Plastic will continue replacing cash as a payment method all over the world for years to come, and this is a strong secular tailwind benefiting the major players in the debit and credit card business.
The trend is particularly promising in emerging markets, where economic growth is faster and market penetration is lower than in developed countries. No company is better positioned than Mastercard Inc (NYSE:MA) to capitalize on this opportunity.
Different business models
There are basically two kinds of card companies with significantly different business models. Players like American Express Company (NYSE:AXP) and Discover Financial Services (NYSE:DFS) are involved in the lending business, while companies like Visa Inc (NYSE:V) and Mastercard Inc (NYSE:MA) are simply dedicated to processing transactions: All of the credit risk in their credit cards lies with the issuing banks.
American Express Company (NYSE:AXP) and Discover Financial Services (NYSE:DFS) get a double boost when the economy is doing well since they benefit from growing consumption and expanding credit demand at the same time. Consumers have come a long way in terms of improving their financial position over the last years, and both companies are showing encouraging trends in terms of credit performance, so they are well positioned to benefit from growing credit demand in the middle term.
American Express Company (NYSE:AXP) reported a net lending write-off rate of 2% in the second quarter of 2013, relatively stable versus 1.9% in the first quarter of the year and 2.2% in the second quarter of 2012. Discover is doing well on the credit front, too: Loan delinquencies over 30 days past due reached a record low of 1.58% in the last quarter, and the credit card net charge-off rate decreased 2 basis points sequentially to 2.34%.
American Express Company (NYSE:AXP) and Discover appear to have their credit risk under control now, but both companies suffered serious losses during the 2008-09 financial crisis because of rising defaults in their portfolios. Credit exposure is always a considerable risk to watch when investing in these kinds of companies.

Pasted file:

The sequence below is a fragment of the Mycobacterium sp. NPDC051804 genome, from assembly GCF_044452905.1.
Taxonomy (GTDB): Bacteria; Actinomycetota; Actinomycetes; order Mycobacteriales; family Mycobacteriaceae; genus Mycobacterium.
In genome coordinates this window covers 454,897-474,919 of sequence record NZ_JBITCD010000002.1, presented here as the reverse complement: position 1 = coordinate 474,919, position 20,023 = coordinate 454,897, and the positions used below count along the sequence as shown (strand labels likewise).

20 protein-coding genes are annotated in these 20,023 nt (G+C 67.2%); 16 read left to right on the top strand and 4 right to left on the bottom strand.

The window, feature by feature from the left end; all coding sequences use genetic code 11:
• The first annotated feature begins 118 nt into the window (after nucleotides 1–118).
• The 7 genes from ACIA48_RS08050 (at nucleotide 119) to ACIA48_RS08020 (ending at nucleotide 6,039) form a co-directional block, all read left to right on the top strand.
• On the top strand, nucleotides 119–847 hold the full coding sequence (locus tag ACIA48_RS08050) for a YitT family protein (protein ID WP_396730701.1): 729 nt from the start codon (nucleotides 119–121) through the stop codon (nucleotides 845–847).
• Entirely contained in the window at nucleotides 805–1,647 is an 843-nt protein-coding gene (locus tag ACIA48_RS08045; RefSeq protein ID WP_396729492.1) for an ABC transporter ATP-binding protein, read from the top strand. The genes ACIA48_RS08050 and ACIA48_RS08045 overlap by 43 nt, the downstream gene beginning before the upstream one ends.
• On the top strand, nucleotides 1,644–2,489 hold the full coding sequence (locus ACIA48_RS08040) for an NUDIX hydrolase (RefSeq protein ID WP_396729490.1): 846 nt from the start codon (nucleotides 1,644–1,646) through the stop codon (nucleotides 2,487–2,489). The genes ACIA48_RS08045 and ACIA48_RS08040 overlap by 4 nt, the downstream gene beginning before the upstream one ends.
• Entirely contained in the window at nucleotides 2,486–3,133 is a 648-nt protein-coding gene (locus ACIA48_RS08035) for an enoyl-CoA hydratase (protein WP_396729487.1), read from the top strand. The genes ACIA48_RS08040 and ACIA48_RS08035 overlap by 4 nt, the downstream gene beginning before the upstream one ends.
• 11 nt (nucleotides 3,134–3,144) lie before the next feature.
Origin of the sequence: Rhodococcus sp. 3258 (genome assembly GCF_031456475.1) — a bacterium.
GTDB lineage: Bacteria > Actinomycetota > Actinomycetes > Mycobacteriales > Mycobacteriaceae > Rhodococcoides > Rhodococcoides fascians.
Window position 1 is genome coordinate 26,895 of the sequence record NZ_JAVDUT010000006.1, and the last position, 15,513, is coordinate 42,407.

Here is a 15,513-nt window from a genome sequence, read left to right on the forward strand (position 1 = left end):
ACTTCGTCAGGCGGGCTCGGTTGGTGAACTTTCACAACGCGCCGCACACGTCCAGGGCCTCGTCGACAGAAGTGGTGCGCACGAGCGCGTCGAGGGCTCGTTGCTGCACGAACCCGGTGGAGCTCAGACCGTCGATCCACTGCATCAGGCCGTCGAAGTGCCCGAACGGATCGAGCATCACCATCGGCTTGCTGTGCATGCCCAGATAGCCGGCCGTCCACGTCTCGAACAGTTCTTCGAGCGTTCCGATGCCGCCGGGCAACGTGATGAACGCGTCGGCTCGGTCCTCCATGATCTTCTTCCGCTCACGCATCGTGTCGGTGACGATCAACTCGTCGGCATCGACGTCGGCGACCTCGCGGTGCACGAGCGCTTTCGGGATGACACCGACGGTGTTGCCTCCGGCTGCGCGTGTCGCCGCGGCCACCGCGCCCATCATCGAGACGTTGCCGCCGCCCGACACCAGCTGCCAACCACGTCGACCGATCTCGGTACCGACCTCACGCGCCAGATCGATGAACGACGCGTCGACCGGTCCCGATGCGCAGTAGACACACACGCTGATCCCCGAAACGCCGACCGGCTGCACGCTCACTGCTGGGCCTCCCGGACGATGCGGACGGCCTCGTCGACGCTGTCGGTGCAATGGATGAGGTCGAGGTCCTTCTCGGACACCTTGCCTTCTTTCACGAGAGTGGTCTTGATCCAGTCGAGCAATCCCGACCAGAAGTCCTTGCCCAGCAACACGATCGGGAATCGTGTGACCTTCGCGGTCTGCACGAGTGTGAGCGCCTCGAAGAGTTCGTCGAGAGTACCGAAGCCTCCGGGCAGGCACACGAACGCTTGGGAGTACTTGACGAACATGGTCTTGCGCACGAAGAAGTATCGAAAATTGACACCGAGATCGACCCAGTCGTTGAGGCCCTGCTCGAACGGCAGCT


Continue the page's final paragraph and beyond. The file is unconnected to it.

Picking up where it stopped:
Mastercard Inc (NYSE:MA) and Visa Inc (NYSE:V), on the other hand, offer much more visibility regarding potential risks, and their business models allow for faster international expansion because they don’t need to worry about their customers’ creditworthiness too much.
Nielson Report estimates that cards accounted for a 48% percent of total U.S. consumer purchases in 2010, a number expected to grow to 59% in 2015. But things are very different on a global scale: A whopping 85% of global transactions are still done in cash, and that represents a huge opportunity for Mastercard Inc (NYSE:MA).
Visa Inc (NYSE:V) is bigger than Mastercard Inc (NYSE:MA), but when it comes to growth opportunities in emerging markets, MasterCard is outgrowing its competitor.
MasterCard generated over $1 trillion in gross dollar volume during the last quarter, and almost 70% of that volume came from international markets. Key regions like APMEA — Asia Pacific Middle East and Africa — and Latin America were particularly strong with annual growth rates of 18.8% and 17.5%, respectively.
Visa Inc (NYSE:V) had $1.7 trillion in total volume during the quarter, although regions like Asia Pacific and Latin America are still doing well, with growth rates in the area of 10.5% and 9.9%, respectively, Visa Inc (NYSE:V) is clearly lagging MasterCard in those regions.